Snow-capped mountains, beautiful historical
buildings, peacocks walking in the road, scenic farms and people with
dental disease - the former are in the tourism brochures, we were there for the latter.
The Faculty of Dentistry went to Tulbagh for
an outreach weekend in September 2012. A team of eight 5th year, six
4th year and two 3rd year Dental students together with six lecturers
On the Friday afternoon, we travelled to
Tulbagh in two mini-buses. The first left at 14:00 with the 3rd and 5th
years, the second left at 16:30 with the 4th years because they first
had to write a test. This meant that the first group had to do all the
setting up of our portable equipment, instruments and consumables at the
clinic, before meeting the second group at the guest house. We stayed
at three different venues as there was not a single one that could
accommodate us all, and we were very well looked after. After supper
and some games of pool, we retired for the night.
Arriving early Saturday Final instructions at the clinic
When we arrived at the clinic soon after
08:00 on the Saturday morning, there were more than 200 patients waiting
for us. We arranged for 45 of them to go back to the school hostel and
return on the next day, and tried to manage the 160 who were left. The
clinic in Steinthal Street was ideal for our purposes with a spacious
waiting room, wide passages and many consulting rooms. We used our 5
portable chairs in separate consulting rooms plus the clinics own dental
surgery as well as the 2 chairs in our mobile clinic.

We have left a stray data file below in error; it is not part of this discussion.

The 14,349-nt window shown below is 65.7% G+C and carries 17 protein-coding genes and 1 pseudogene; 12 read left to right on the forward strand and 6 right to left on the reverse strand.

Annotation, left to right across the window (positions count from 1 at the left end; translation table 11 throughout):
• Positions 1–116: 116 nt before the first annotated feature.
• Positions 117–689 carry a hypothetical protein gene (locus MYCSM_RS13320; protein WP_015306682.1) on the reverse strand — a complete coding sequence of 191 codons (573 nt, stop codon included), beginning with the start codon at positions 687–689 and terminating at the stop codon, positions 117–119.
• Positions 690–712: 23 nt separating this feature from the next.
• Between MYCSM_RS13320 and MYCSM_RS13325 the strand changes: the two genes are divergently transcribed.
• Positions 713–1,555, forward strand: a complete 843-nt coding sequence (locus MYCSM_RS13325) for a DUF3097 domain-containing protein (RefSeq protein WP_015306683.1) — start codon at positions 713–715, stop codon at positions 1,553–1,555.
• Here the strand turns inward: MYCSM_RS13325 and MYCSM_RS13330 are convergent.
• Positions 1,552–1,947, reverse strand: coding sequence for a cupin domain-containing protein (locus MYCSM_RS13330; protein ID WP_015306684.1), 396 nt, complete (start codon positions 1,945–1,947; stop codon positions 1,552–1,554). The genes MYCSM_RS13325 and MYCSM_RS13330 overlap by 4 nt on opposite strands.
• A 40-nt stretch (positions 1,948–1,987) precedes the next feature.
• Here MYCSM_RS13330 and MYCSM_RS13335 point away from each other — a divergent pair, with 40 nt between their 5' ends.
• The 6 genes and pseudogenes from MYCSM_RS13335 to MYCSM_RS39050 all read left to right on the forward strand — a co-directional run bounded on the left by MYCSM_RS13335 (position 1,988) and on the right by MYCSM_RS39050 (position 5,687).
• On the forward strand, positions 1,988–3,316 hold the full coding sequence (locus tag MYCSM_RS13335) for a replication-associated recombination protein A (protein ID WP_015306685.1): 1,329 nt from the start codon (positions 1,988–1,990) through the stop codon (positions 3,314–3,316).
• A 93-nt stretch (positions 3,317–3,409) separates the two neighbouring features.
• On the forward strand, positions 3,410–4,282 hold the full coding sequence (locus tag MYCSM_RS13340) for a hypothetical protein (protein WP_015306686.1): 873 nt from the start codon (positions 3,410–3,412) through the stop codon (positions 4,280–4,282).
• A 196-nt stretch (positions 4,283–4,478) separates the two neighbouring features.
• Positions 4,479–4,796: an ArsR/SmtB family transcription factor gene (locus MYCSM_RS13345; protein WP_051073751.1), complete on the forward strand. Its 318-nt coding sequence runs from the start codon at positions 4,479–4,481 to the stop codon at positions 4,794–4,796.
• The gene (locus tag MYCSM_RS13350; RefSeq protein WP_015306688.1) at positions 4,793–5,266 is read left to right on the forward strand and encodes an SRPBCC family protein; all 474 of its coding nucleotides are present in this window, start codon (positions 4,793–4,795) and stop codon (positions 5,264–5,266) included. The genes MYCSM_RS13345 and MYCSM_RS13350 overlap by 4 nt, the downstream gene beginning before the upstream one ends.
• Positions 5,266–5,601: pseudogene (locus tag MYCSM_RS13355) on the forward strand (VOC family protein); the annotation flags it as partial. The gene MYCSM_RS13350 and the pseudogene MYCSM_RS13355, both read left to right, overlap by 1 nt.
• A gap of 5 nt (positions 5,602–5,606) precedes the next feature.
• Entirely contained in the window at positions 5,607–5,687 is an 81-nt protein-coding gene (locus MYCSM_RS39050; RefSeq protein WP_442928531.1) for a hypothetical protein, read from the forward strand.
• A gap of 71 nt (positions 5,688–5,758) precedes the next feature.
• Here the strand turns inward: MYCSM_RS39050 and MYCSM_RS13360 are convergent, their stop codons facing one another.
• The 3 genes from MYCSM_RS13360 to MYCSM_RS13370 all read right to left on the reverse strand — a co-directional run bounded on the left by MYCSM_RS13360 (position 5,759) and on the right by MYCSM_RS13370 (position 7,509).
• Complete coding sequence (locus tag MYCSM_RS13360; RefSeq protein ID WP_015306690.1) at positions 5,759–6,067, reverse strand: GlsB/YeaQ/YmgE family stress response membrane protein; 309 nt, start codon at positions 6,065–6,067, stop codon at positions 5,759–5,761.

Mobile clinic in action Coffee break
With 8 chairs we could really make an
impact. As usual, the students worked hard (persuading them to take a
break is always difficult) and work progressed well.
Examining a patient Hard at work
We had a visit from officials from Cape
Winelands Health District Office in Worcester: Ms Surina Neethling,
Deputy Director, Professional Support Services and Ms Jo-Anne Otto,
Principal Communications Officer. Dr Luise Lunnon, Medical Director for
the Langeberg Sub-district also came and wants us to provide outreach
services her sub-district! We also had an interview with “Die Son”
about our outreach programme. Dr Carlo Prins, Medical Superintendent of
Ceres Hospital also popped in to meet us. It was great to meet them as
we dentists often feel left out of the picture in view of the many
other serious health problems that need addressing. It was good to hear
from them that we were providing an important service, and that they
want to work together with us in solving dental problems. We will try
to work on a plan to take conscious sedation services into the rural
areas so that we can treat the young children, but we also need to
prevent dental disease more effectively.
Finally, after seeing 160 patients, we called
it a day. We tidied up and went back to our guest houses to relax,
before having dinner at a restaurant in town and an early night.
When we returned on the Sunday morning there
were more than 150 patients waiting – an indication of how great the
need and demand is for dental services. By now the team was familiar
with the system, and the work continued with speed and enthusiasm.